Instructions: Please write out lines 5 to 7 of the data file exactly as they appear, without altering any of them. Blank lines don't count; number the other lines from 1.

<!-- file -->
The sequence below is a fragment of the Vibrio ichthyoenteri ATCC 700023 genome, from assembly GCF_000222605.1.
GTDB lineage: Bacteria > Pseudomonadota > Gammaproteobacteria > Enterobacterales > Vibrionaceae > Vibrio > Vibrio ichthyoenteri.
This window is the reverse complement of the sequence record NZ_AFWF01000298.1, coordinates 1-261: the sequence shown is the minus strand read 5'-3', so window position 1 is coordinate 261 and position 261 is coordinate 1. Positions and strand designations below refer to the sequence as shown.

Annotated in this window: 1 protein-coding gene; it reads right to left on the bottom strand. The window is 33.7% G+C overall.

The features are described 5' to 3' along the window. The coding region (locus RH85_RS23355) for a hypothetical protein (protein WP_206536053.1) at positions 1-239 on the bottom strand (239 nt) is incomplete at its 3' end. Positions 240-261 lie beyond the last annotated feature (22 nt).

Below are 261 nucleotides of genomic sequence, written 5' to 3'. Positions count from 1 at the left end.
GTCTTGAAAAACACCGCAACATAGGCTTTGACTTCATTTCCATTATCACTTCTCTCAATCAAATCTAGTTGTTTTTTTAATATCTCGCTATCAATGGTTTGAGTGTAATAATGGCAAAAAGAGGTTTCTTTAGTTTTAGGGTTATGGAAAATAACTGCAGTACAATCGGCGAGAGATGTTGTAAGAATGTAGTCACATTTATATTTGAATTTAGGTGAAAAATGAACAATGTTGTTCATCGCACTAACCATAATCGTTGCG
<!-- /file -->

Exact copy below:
The features are described 5' to 3' along the window. The coding region (locus RH85_RS23355) for a hypothetical protein (protein WP_206536053.1) at positions 1-239 on the bottom strand (239 nt) is incomplete at its 3' end. Positions 240-261 lie beyond the last annotated feature (22 nt).

Below are 261 nucleotides of genomic sequence, written 5' to 3'. Positions count from 1 at the left end.
GTCTTGAAAAACACCGCAACATAGGCTTTGACTTCATTTCCATTATCACTTCTCTCAATCAAATCTAGTTGTTTTTTTAATATCTCGCTATCAATGGTTTGAGTGTAATAATGGCAAAAAGAGGTTTCTTTAGTTTTAGGGTTATGGAAAATAACTGCAGTACAATCGGCGAGAGATGTTGTAAGAATGTAGTCACATTTATATTTGAATTTAGGTGAAAAATGAACAATGTTGTTCATCGCACTAACCATAATCGTTGCG